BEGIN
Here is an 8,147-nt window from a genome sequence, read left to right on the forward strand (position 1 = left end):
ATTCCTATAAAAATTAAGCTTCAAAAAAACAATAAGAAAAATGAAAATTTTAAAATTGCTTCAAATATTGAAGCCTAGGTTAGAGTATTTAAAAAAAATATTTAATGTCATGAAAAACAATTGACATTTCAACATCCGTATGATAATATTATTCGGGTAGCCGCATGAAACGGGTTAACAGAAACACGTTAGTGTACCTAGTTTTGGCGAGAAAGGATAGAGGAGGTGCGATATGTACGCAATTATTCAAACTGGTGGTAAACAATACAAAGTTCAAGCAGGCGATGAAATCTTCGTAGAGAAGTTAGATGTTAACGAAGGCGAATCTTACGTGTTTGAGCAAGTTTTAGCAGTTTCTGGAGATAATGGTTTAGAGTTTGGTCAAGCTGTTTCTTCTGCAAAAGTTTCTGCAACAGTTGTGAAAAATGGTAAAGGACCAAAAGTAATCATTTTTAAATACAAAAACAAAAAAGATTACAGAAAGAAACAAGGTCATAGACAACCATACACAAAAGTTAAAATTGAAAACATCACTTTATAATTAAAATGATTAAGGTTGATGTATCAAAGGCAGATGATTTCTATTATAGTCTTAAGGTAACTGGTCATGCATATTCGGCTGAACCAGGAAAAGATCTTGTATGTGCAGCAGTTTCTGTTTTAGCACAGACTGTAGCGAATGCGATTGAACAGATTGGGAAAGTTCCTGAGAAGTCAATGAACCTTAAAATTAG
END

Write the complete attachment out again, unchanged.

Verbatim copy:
Here is an 8,147-nt window from a genome sequence, read left to right on the forward strand (position 1 = left end):
ATTCCTATAAAAATTAAGCTTCAAAAAAACAATAAGAAAAATGAAAATTTTAAAATTGCTTCAAATATTGAAGCCTAGGTTAGAGTATTTAAAAAAAATATTTAATGTCATGAAAAACAATTGACATTTCAACATCCGTATGATAATATTATTCGGGTAGCCGCATGAAACGGGTTAACAGAAACACGTTAGTGTACCTAGTTTTGGCGAGAAAGGATAGAGGAGGTGCGATATGTACGCAATTATTCAAACTGGTGGTAAACAATACAAAGTTCAAGCAGGCGATGAAATCTTCGTAGAGAAGTTAGATGTTAACGAAGGCGAATCTTACGTGTTTGAGCAAGTTTTAGCAGTTTCTGGAGATAATGGTTTAGAGTTTGGTCAAGCTGTTTCTTCTGCAAAAGTTTCTGCAACAGTTGTGAAAAATGGTAAAGGACCAAAAGTAATCATTTTTAAATACAAAAACAAAAAAGATTACAGAAAGAAACAAGGTCATAGACAACCATACACAAAAGTTAAAATTGAAAACATCACTTTATAATTAAAATGATTAAGGTTGATGTATCAAAGGCAGATGATTTCTATTATAGTCTTAAGGTAACTGGTCATGCATATTCGGCTGAACCAGGAAAAGATCTTGTATGTGCAGCAGTTTCTGTTTTAGCACAGACTGTAGCGAATGCGATTGAACAGATTGGGAAAGTTCCTGAGAAGTCAATGAACCTTAAAATTAG